What is the probability of

a) selecting 3 red balls

b) selecting a blue ball, then a white ball and then a blue ball

c) selecting a red, then a white ball and then a blue ball

__Solution to Example 4__

a)

Let event A "select a red ball the first time",

event B "select a red ball the second time"

and event C "select a red ball the third time"

All three events A, B and C are independent because the ball selected is replaced back into the jar.

Total number of balls is 10 and there are 5 red balls.

Let us now calculate the probability of selecting a red ball.

There are 5 red balls out of a total of 10, hence

\( P(A) \) = \( P(B) \) = \( P(C) \) =\( P(red) = \dfrac{5}{10} \\ = \dfrac{1}{2} \)

We use an extended formula to three independent events

\( P( \; A \; and \; B \; and \; C) = P(A) \cdot P(B) \cdot P(C) \\\\
= \dfrac{1}{2} \cdot \dfrac{1}{2} \cdot \dfrac{1}{2} = \dfrac{1}{8} \)

b)

Let event A "select a blue ball the first time",

event B "select a white ball the second time"

and event C "select a blue ball the third time"

\( P(A) = P(blue) = \dfrac{3}{10} \quad , \quad P(B) = P(white) = \dfrac{2}{10} = \dfrac{1}{5} \quad , \quad P(C) = P(blue) = \dfrac{3}{10}\)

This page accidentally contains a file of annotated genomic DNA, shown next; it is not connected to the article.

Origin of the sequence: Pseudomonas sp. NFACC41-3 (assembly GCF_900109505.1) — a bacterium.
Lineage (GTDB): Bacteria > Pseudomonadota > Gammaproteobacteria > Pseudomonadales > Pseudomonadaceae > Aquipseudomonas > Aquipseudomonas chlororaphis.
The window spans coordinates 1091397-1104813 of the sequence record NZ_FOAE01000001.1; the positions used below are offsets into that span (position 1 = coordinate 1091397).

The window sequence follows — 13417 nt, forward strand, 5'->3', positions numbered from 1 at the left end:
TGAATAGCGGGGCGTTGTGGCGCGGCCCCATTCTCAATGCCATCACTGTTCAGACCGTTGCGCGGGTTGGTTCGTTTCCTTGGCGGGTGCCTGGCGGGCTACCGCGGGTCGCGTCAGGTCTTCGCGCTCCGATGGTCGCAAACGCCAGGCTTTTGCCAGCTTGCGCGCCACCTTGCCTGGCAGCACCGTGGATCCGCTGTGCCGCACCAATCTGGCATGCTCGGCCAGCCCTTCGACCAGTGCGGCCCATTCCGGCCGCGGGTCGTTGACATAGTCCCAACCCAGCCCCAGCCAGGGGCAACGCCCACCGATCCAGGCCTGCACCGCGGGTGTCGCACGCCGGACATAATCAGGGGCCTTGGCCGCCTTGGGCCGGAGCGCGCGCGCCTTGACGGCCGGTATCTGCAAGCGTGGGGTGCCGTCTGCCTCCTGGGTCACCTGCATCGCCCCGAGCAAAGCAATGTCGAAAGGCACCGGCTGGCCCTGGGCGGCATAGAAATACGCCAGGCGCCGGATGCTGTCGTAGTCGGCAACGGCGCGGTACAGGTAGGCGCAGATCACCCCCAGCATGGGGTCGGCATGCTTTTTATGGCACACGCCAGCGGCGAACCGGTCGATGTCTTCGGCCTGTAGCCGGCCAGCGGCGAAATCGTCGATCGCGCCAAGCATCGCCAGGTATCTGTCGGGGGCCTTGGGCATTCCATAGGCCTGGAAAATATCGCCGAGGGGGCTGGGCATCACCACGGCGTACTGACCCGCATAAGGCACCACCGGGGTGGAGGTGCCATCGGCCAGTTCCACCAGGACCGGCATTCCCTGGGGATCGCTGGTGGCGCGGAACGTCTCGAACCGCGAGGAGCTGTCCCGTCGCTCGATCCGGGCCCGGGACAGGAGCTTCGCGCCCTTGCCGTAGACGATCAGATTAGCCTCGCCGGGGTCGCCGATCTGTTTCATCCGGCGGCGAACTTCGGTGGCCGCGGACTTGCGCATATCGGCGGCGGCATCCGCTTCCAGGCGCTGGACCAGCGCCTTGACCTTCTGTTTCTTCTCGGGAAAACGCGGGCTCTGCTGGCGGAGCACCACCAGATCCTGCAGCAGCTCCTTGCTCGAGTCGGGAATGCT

\( P( A \; and \; B \; and \; C) = P(A) \cdot P(B) \cdot P(C) \\\\ = \dfrac{3}{10} \cdot \dfrac{1}{5} \cdot \dfrac{3}{10} \dfrac{3}{10} \\\\ = \dfrac{9}{5000} \)

c)

Let event A "select a red ball the first time",

event B "select a white ball the second time"

and event C "select a blue ball the third time"

\( P(A) = P(red) = 1/2 \)

\( P(B) = P(white) = 1/5 \)

\( P(C) = P(blue) = 3/10 \)

\( P( A \; and \; B \; and \; C) = P(A) \cdot P(B) \cdot P(C) \\\\ = \dfrac{1}{2} \cdot \dfrac{1}{5} \cdot \dfrac{3}{10} \\\\ = \dfrac{3}{100} \)

Example 5

A card is drawn from a deck of 52 cards and then replaced and a second card is drawn. Find the probability of getting a "2" and then a "King".

__Solution to Example 5__

We have two independent events to consider:

Event A " draw a card and get a 2" and event B " draw a card and get a King "